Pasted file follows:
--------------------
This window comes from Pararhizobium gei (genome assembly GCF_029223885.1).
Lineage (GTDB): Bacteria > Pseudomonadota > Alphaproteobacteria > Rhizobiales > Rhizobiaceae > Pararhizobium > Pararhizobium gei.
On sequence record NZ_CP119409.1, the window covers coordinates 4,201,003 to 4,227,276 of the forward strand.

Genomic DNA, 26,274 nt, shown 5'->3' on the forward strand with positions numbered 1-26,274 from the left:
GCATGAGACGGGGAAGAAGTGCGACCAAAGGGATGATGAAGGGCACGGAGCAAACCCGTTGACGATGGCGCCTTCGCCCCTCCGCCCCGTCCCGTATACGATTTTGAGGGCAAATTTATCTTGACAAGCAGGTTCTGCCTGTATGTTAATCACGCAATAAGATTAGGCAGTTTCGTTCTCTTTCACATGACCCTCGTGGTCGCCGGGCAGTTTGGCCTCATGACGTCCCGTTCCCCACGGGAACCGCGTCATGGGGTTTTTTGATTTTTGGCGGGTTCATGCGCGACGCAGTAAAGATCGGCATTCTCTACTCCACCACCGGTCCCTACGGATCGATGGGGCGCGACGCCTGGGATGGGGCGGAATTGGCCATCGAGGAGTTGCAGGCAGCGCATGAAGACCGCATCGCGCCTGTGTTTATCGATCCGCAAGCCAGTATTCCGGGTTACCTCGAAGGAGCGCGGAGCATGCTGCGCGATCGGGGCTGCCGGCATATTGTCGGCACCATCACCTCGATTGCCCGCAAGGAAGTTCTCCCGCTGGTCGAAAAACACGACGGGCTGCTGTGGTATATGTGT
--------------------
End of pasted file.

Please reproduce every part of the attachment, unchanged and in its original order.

This window comes from Pararhizobium gei (genome assembly GCF_029223885.1).
Lineage (GTDB): Bacteria > Pseudomonadota > Alphaproteobacteria > Rhizobiales > Rhizobiaceae > Pararhizobium > Pararhizobium gei.
On sequence record NZ_CP119409.1, the window covers coordinates 4,201,003 to 4,227,276 of the forward strand.

Genomic DNA, 26,274 nt, shown 5'->3' on the forward strand with positions numbered 1-26,274 from the left:
GCATGAGACGGGGAAGAAGTGCGACCAAAGGGATGATGAAGGGCACGGAGCAAACCCGTTGACGATGGCGCCTTCGCCCCTCCGCCCCGTCCCGTATACGATTTTGAGGGCAAATTTATCTTGACAAGCAGGTTCTGCCTGTATGTTAATCACGCAATAAGATTAGGCAGTTTCGTTCTCTTTCACATGACCCTCGTGGTCGCCGGGCAGTTTGGCCTCATGACGTCCCGTTCCCCACGGGAACCGCGTCATGGGGTTTTTTGATTTTTGGCGGGTTCATGCGCGACGCAGTAAAGATCGGCATTCTCTACTCCACCACCGGTCCCTACGGATCGATGGGGCGCGACGCCTGGGATGGGGCGGAATTGGCCATCGAGGAGTTGCAGGCAGCGCATGAAGACCGCATCGCGCCTGTGTTTATCGATCCGCAAGCCAGTATTCCGGGTTACCTCGAAGGAGCGCGGAGCATGCTGCGCGATCGGGGCTGCCGGCATATTGTCGGCACCATCACCTCGATTGCCCGCAAGGAAGTTCTCCCGCTGGTCGAAAAACACGACGGGCTGCTGTGGTATATGTGT